I’m reminded of an old wrestling poster that said “Any Body can Wrestle!” featuring a large heavyweight and a very small wrestler, both Champions. This is especially the case in Brazilian Jiu Jitsu where many times it’s focus is to use leverage and technique to overcome strength and size.
But what about people with disabilities?
In my BJJ journey I’ve learned that many of the “guards” and other positions/techniques were often developed to overcome a handicap or injury that an athlete had. From PTSD to a bum leg, amputees, partial hands, diabetes, suffering seizures, and being exceptionally weak are only a few real examples of disabilities BJJ and MMA fighters have overcome. These are some physical or mental disabilities that people may be concerned about. I have also experienced parents with concerns of their children having ADD, ADHD, Autism, Dyslexia and other behavioral disabilities or special needs that they think might hold their child back from learning. In many cases, I found it to be the complete opposite! Many times these are the children that excel and thrive in my kids classes! Many adults and kids experience huge benefits from Grappling specifically pertaining to their challenges. This is in addition to the long list of benefits of training Brazilian Jiu Jitsu every person who trains can tell you about.
In the following post I’ll be reviewing some of the most popular Brazilian Jiu Jitsu, Wrestling, and MMA athletes that overcame their disabilities to improve themselves rather than letting it hold them back.
The first that comes to mind is Jean Jacques Machado. Cousin to the Gracie’s, and a Black Belt under Carlos Gracie Jr., Machado suffered birth defects resulting from Amniotic Band Syndrome, which left him with only his thumb and pinky finger on his left hand. Despite this affecting his ability to grip in Brazilian Jiu Jitsu, he won many National and International titles, including Gold in the Brazilian Jiu Jitsu Nationals for 11 consecutive years. He also won a Gold in Abu Dhabi and earning the “Most Technical Fighter” award.
Kyle Maynard, born with congenital amputation, is a quadruple amputee who wrote the book No Excuses: The True Story of a Congenital Amputee Who Became a Champion in Wrestling and in Life. Maynard began training in Mixed Martial Arts (MMA) in 2005. He had his amateur debut fight on April 25, 2009.
- At 19 years old, Roberto “Gordo” Corriea suffered a knee injury in competition and damaged the cruciate ligaments in his knee. This injury lasted a very long time and prevented him from using one of his legs. He didn’t let this stop him from getting better. He overcame the injuring by working around it. Through his adjustments in his jiu jitsu game, he contributed to the development of the “Half Guard”, one of the most important positions in Brazilian Jiu Jitsu today!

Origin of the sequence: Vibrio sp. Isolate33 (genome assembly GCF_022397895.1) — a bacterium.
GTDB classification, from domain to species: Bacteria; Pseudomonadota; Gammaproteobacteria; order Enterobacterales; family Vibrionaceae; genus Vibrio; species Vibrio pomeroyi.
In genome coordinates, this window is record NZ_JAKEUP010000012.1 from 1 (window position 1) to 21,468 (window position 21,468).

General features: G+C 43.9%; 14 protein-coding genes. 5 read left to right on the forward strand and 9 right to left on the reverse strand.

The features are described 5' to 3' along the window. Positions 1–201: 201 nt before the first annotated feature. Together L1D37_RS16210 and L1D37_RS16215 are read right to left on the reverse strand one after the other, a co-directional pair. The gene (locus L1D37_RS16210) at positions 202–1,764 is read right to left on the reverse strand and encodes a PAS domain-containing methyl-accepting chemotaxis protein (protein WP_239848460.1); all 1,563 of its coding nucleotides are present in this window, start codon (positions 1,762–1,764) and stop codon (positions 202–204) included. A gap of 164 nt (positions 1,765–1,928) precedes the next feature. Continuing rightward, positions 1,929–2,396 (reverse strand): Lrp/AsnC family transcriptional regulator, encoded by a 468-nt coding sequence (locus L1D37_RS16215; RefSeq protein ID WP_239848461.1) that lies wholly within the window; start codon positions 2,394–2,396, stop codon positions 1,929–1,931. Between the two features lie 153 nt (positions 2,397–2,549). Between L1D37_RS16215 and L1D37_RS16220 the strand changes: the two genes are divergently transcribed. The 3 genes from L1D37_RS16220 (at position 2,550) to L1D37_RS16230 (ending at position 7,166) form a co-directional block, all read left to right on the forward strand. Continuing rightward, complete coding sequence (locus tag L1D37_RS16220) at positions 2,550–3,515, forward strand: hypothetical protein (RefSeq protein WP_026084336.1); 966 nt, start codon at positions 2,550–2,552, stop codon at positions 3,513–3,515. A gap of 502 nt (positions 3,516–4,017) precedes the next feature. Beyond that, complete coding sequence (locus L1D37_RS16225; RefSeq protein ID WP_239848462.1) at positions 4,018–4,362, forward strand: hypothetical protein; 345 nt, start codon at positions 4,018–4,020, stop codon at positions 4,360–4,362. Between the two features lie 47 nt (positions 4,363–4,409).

In May 2000, then 19 year old, Keith Miner was feeding trees into a wood chipper when the driver of the truck it was on pulled forward without telling anyone. He tripped and his hand and forearm got caught in the wood chipper. Right handed, but now without without being able to move anything past his shoulder, he had to learn how to do everything left handed! He started Brazilian Jiu Jitsu and MMA, holding a record of 5-5 and becoming the first professional amputee fighter.
Tracy “Tra” Telligman was in a car accident crushing his ribs when he was only one and a half years old. Tra can be seen fighting with a deep recess in his chest because he is missing his right pectoral muscle and his right lung due to the accident! Telligman began training in karate when he was 8 years old, continuing until he was 13 years old, and then began boxing until he was 15. During high school he started training in jiu jitsu. Tra Telligman has a professional Boxing record of 4-2 and MMA record of 7-5-1 and has fought some legendary UFC fighters!
Garrett Holeve, of Cooper City Florida struggles with Downs Syndrome and is also fighting to be allowed to compete in MMA. On November 8, 2014 he earned a victory in his first sanctioned MMA bout.
“You expect great things from your children, but you learn how to be realistic with a child that has sensory problems early on. You learn their limits fast and try not to push too far past those too fast. Most people know my awesome fun loving son, but haven’t seen what it took to get there. He amazes me all the time, but on this day he really went past his limit and way beyond. He showed strength, heart, control, and above all respect. He put it out there on the mat then with the exception of a few heartbroken minutes he left it there and told me what he was going to work on in the future. I am proud to call him my son and I have seen the struggles we went through break through the clouds to a beautiful moment. It’s almost too much and I never though Jiu Jitsu of all things would bring this out of him. So thank you Brian Ruscio and Rita Rojas, you have given me something way more precious than any medal he could bring home.”– Brandi Rust, Mother & Behavioral Health Tech.“Building Champions On & Off the Mats!”